Consumers are not the only ones at risk of identity theft. The newest victims of social media identity theft seem to be large corporations. Recently, the number of corporate Twitter feeds being illegally accessed and used has skyrocketed. Each time a corporate account is hacked, the punch delivered is often a powerful one, making corporations major targets when it comes to Twitter feed hacks. Here we take a look at some of the biggest hacks we've seen so far.
The Associated Press Breaks False News Story
Perhaps one of the most trusted sources for news, the Associated Press uses Twitter to send out the day’s headlines and breaking news. Many people follow the Associated Press as a way to stay current on what’s happening wherever they are. Because so many people trust the Associated Press to deliver the latest news in a timely manner, their Twitter feed hack was perhaps the most devastating of all hacks seen to date.
At 1:08 p.m. on April 23, 2013, a fake tweet was sent that said "Breaking: Two Explosions in the White House and Barack Obama is injured." Only 70 characters and less than three minutes later, stock prices immediately dropped, wiping $130 billion in value off the S&P 500.
Both the Associated Press and the White House quickly clarified this false tweet as inaccurate. Still, the immediate drop in stock prices opened the door to far worse damage, especially if the hackers' aim had been to create this reaction and capitalize on it. The stock markets did recover and ended up for the day.
Multiple CBS Twitter Accounts Discuss Al-Qaeda and Syria
Another trusted news source fell victim to more than one Twitter feed hack. CBS News saw multiple Twitter accounts, including those for leading news shows "60 Minutes" and "48 Hours," fall prey to hackers who used it to discuss a false news story about Al-Qaida, Syria and President Obama.
In this news hack, tweets were distributed via multiple CBS accounts with headlines that implied the United States, President Obama and the CIA were providing weapons of mass destruction to Syria and Al-Qaida. Each tweet had a link to a false article. These links were said to deliver malware to the interested followers who clicked on the link.
Although stock markets did not react in the same way as they did with the Associated Press Twitter feed hack, plenty of Twitter subscribers had their computers infected with harmful malware. (Learn more about malware risks in Malicious Software: Worms and Trojans and Bots, Oh My!)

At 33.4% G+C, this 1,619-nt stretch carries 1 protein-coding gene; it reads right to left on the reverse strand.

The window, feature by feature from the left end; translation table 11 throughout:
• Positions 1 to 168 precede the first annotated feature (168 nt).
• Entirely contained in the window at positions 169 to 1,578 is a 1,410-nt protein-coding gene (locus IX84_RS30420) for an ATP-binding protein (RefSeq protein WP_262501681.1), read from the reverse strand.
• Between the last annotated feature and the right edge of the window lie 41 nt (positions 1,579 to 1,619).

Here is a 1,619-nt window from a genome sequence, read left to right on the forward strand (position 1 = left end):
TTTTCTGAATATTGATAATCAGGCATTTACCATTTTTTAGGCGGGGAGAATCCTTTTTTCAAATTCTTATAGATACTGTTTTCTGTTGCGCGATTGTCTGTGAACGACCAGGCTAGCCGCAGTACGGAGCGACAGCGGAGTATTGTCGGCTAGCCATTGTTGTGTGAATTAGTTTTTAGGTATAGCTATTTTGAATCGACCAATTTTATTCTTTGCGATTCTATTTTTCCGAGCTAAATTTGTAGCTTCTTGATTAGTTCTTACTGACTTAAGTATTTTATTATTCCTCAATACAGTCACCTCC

Burger King Announces That McDonald's Purchased Their Brand
News sources are not the only Twitter accounts that have come under attack. Burger King's feed was also hacked in February 2013. The hackers used their moment in the Twitter account to post offensive pictures and tweets about the fake sale of Burger King to McDonald's. You can check out parts of the hacked feed below.
While this hack was clearly embarrassing for the brand, it may not have been all bad. Within 30 minutes of the attack, Burger King had added 5,000 new followers to its Twitter account.
Even so, the company's brand suffered because many people poked fun at the inability to create a secure password and formed a new image of the brand as inferior to its long-time competitor, McDonald’s, which seemingly won in the attack. The Twitter feed hack went on for a little over an hour, showing the lack of control and security Burger King had over its digital property. Although people were talking about the brand, the chatter was less than positive. (Read about how passwords are stolen on Facebook in 7 Sneaky Ways Hackers Get Your Facebook Password.)
Jeep Follows Suit A Day After Burger King’s Twitter Feed Hack
Only a day after the Burger King hack, Jeep’s account was also tapped. This Twitter feed hack made a similar claim too, stating that Jeep was sold to Cadillac. The new motto boasted on the Twitter page was "Just Empty Every Pocket."
The Jeep brand seemingly took an even worse hit than the Burger King brand as a result. This was partly because only moments before the attack, Jeep had tweeted a response to the Burger King hacks about online security. Fortunately, unlike the Burger King hack, Jeep’s Twitter hack stopped after only 10 minutes and 13 tweets.
In response to both the Burger King and Jeep Twitter feed hacks, entertainment networks pretended to hack their own accounts making a mockery of both brands. MTV pretended its account was hacked and that BET purchased the business. However, MTV and BET are owned by Viacom, which made the fake hack harmless for both brands. This was simply a publicity stunt to capitalize on the misfortune of Jeep and Burger King.
Social media usage continues to skyrocket with more people joining networks every day. Facebook remains the largest social media network, followed by Twitter. With so many eyes following corporate accounts on Twitter, the chances of fake tweets being seen are high, which means the repercussions can be pretty serious. Plus, as social media continues to proliferate in consumers' lives, more hacks similar to these are practically a given, regardless of improved security.
So can we trust Twitter? The answer isn't that simple. For the most part, tweets from our favorite news sources and brands can be trusted, but in this age of fast-moving news, it's important to avoid relying on any one source. So the next time you see an off-the-wall tweet or news story, do a little research. After all, isn't that what the Internet's for?